The article attempts to outline Adam Mickiewicz’s concept of subjectivity. He introduces it in his visionary poetic drama Dziady (Forefathers’ Eve) where a radically ambivalent situation is presented through the duality of the main character Gustaw/Konrad. The article describes this duality in terms of Paul Ricoeur’s distinction between cogito exalté and cogito brisé. In Dziady Mickiewicz dramatizes the transition from exaltation to dejection, the condition of cogito brisé (living with a wound). His romantic subject cannot throw away his past, but because he is acutely aware of his failings and his inadequacy he is able to free himself from delusions of grandeur and self-centered pride. The condition of uncertainty, inadequacy and chronic insatiability is like a gaping wound or a lack which may lead the ‘I’ to open up and seek the Other. It is a vision of man who knows he is deeply flawed but capable of pursuing a noble desire; vulnerable and fallible, beset by ‘endless error’ and yet able to act and get his act together; self-centered and yet, because of the relational nature of the human identity, capable of redirecting his emancipatory energy to Others. It can be summed up the concept of homo capax (homme capable) which, as this article argues, provides the key to Mickiewicz’s anthropology.
The ten years Stanisław Pigoń spent in Wilno (1921-1931) was a very important phase of his life. Wilno not only attracted a great deal of his research but also became the focus of a lasting emotional attachment, a sentiment which he reaffirmed in a memoir published shortly before his death in 1968. Although a lot is already known about Pigoń’s Wilno decade, there are some episodes that are worth a closer examination. One of them is a debate about Konrad’s cell which he triggered off just before leaving Wilno. The controversy concerns a cell in the former Basylian Monastery where Adam Mickiewicz was imprisoned in 1823 and where Konrad, the main character of his Dziady (Forefathers’ Eve) undergoes a spiritual transformation, the climax of the poetic drama. Pigoń contributions to this interminable debate exhibit a fine balance of scholarly precision and passionate conviction. This article not only looks at the origin and the early phases of the Konrad’s cell controversy in their contemporary background but also tries to show Pigoń’s involvement in the life of the university and the cultural and literary life of Wilno.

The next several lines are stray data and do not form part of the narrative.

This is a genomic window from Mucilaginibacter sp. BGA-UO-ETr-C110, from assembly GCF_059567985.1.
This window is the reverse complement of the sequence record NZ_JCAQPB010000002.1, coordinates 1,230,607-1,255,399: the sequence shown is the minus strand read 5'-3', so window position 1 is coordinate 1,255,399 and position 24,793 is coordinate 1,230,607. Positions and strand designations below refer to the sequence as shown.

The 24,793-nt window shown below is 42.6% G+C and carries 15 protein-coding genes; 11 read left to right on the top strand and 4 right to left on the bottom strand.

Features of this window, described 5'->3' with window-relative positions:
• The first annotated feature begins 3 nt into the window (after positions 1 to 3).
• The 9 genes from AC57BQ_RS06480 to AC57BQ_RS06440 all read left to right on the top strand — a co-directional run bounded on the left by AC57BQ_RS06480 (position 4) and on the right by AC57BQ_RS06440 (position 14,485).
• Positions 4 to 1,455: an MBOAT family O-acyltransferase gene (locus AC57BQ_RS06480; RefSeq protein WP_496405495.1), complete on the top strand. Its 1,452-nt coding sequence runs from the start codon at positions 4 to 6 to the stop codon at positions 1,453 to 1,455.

Adam Mickiewicz’s Pan Tadeusz (in English: Sir Thaddeus, or The Last Lithuanian Foray ), the national epic poem, was first published in June 1834. It was perceived as a patriotic work, full of very ideal heroes. However, one of the most problem of this poem is love! Pan Tadeusz is the poem about love. There are many kinds of love: erotic love and maritial love, also familiar love (between parents and their children), love for country and others. My article applies not just to love affairs, but the very essence of love. What is love in Mickiewicz’s poem – is it “love that moves the sun and other stars” (Dante)?
Adam Mickiewicz’s Pan Tadeusz (in English: Sir Thaddeus, or the Last Lithuanian Foray), the national epic poem, was first published in June 1834. It was perceived as a idyllic work, full of happiness and very ideal heroes. However, one of the most problem of this poem is treason! It is very important to put a question: what is treason in the strict sense of the word? There are a lot of kinds of treason or only one? Is it possible to betray own country on account of favouriting strange fashion, customs or painting? In Pan Tadeusz Mickiewicz intended to stand up for the Polish tradition. He had a high opinion of loyalty, steadiness and the selfless sense of duty.
Przedmiotem rozważań jest analiza artykułów w czasopismach ukazujących się na przełomie XIX i XX w., które przedstawiały postać Jakuba Jasińskiego. Badaniami objęto następujące tytuły prasowe: „Czarno na Białem” (1939), „Echo Pragi” (1917), „Gazeta Warszawska” (1924), „Gazeta Wileńska” (1906), „Kurier Literacko-Naukowy” (1927), „Kurjer Polski” (1917), „Kurier Poranny” (1886), „Kurier Warszawski” (1917), „Nowa Reforma” (1918), „Nowa Gazeta” (1917), „Sybilla Nadwiślańska” (1821), „Świat” (1917), „Tygodnik Ilustrowany” (1917). Zamierzeniem autorów było ukazanie osoby Jasińskiego na tle historii Polski. Nawiązywano do Mickiewicza, jako tego, który starał się wynieść Jasińskiego do grona polskich patriotów. Obraz ten był wielokrotnie powielany.